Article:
The first mission submitted by the Secretary that did not have the dossier scene was the last mission of the second season: "The Recovery". By the third season, the dossier scene had been deemed somewhat disposable, appearing only when needed to introduce a guest agent, but was seen frequently the following year due to the lack of a regular female team member. It was dropped entirely as of Season Five.

Apartment scene

In the third segment of the opening act, called the "Apartment Scene" by White, the team would next be shown convening for their final briefing in the leader's apartment. Although the series was shot in color, the leader's apartment had a color scheme composed of black, white, and shades of gray, such that the apartment was sometimes referred to off-camera as the black-and-white room (Steven Hill once suggested that an American flag be placed on a wall of Briggs' apartment, but Bruce Geller vetoed it, in order to maintain the color scheme[16]). Two exceptions to the Apartment Scene are the first season episodes, "Operation Rogosh", when the team immediately springs into action to capture their target in a staged auto accident, and the aforementioned episode "Action!", where the team meeting took place in Cinnamon Carter's apartment.[17]

The Apartment Scene acted as a teaser. In discussing the plan to achieve the objective of the mission and their role in executing it, the team members would make vague references to preparations necessary for its successful execution while leaving most details undisclosed. This scene also demonstrated and thereby established credibility for various gadgets or ploys that were key to the plan, such as a TV camera hidden in a brooch, a miniature radio-controlled hovercraft, a chess-playing computer, a "mentalist" or sleight-of-hand act, or even a trained animal. In addition, this scene would establish, or at least hint at, the specialties and role in the plan of any guest-star agents. Team members posing questions about aspects of the plan or why an alternative was not considered provided the writers with an opportunity to offer explanations for what otherwise might have seemed plot holes. When summing up, Phelps would often stress the difficulties in the action they were about to undertake or some key element of the plan vital to its success, such as a deadline by which the mission was to be completed.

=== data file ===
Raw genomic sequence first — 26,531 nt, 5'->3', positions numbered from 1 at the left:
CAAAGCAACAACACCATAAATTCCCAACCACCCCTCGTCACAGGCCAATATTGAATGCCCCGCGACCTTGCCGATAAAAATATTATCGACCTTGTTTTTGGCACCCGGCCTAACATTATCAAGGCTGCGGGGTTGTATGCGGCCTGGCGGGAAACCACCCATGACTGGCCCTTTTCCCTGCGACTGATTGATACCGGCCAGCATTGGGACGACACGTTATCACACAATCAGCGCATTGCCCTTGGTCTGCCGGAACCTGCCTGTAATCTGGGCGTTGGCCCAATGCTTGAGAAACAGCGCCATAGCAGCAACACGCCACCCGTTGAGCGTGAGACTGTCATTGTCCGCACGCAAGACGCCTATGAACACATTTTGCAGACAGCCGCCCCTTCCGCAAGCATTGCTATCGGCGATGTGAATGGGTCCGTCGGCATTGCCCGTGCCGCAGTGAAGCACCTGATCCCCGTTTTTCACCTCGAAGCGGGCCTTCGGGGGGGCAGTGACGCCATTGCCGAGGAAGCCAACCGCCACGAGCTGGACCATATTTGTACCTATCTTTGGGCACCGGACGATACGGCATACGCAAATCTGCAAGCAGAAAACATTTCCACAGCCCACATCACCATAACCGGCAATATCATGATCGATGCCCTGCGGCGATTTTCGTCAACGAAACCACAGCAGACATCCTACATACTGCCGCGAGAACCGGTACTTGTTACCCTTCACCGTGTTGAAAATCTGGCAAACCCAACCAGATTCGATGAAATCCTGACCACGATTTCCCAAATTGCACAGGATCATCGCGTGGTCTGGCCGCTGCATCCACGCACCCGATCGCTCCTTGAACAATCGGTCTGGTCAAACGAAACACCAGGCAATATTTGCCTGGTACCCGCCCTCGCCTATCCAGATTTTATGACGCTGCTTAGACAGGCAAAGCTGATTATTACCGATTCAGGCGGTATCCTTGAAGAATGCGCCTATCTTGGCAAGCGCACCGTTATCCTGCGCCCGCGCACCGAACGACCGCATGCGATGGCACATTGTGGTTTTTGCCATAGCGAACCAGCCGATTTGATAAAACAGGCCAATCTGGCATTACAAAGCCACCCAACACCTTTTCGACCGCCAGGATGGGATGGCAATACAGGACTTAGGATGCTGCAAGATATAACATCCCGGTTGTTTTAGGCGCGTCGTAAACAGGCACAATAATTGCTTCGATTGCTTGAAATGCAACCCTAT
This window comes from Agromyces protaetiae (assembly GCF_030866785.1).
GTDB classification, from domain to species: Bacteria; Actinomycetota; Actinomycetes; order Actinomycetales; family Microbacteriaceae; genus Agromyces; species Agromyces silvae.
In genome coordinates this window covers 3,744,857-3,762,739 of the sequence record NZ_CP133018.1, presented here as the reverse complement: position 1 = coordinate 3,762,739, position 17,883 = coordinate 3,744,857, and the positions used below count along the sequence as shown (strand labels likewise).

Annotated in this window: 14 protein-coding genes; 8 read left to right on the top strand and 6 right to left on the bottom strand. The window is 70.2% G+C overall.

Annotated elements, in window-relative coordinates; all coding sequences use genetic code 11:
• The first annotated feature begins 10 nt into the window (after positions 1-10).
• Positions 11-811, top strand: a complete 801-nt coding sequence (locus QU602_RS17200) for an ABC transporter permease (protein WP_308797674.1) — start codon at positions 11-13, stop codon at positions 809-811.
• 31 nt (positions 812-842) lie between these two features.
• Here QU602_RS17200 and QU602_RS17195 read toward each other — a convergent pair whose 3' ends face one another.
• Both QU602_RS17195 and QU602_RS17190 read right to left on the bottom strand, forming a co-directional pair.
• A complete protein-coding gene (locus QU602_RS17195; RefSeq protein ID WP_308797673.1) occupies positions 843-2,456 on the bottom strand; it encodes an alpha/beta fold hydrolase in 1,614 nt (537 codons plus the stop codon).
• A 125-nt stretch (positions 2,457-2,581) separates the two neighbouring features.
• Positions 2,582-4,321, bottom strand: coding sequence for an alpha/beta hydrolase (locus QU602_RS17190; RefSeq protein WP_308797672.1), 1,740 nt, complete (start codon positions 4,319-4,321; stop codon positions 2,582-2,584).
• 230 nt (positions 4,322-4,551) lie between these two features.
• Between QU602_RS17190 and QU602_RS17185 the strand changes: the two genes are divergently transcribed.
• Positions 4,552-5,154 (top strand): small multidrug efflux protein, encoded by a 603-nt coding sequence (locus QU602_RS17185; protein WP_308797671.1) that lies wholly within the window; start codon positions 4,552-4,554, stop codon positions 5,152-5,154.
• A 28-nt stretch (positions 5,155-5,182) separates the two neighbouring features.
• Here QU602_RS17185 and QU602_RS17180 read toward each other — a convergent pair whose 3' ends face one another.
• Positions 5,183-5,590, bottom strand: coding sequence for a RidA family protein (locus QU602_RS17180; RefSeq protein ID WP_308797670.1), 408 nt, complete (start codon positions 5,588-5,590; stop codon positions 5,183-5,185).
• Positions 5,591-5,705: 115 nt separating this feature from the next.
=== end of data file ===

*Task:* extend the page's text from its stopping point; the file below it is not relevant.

During the fifth season the producers decided to drop the dossier scene and phase out the tape and apartment scenes. By the end of the season, however, it had been decided to keep the tape and apartment scenes, but the dossier-choosing scene was eliminated for the rest of the series run (this is White's version, but in fact episodes missing the tape and/or the meeting scenes were few). The 1980s revival reinstated the "dossier scene" in the first episode when Phelps selected his new team, but since he kept the same team in subsequent episodes no subsequent dossier scenes were made.


The episode then depicted the plan being put into action. This almost always involved very elaborate deceptions, usually several at one time. Facilitating this, certain team members with mastery of disguise had, among their skills, the ability to enact a role to insert themselves onto the target's staff, impersonate/replace a member of the staff or sometimes even take the place of the target themselves. This was accomplished by the donning of elaborate latex masks and make-up. Some impersonations were done with the explicit cooperation of the one being impersonated. Also bona fides would be arranged to aid infiltrating the target organization. In some cases, the impersonation was facilitated for filming purposes by having the actor playing the IMF agent also cast as the person to be impersonated (this most frequently occurred during Martin Landau's tenure on the series, beginning in the pilot) or dubbing the voice of the person being impersonated throughout the episode. In other cases, a guest-starring actor would provide the physical performance to make Hand's, Paris's or Casey's impersonations perfect. Sometimes one or more IMF team members would be intentionally captured by the target's associates or guards so as to gain more access or knowledge of the organization they are infiltrating—either by conversing with the target or being held in a jail cell and hatching their plan there.

A few episodes of the early seasons included a scene depicting the painstaking creation and application of these masks, usually by disguise and make-up expert Rollin Hand. This was later omitted as the series progressed and the audience presumably becoming familiar with the mechanics of the team's methods. In the 1980s revival, the mask-making process involved a digital camera and computer and was mostly automatic. Most episodes included a dramatic "reveal" (also referred to as the "peel-off") near the end of the episode in which the team member would remove the mask.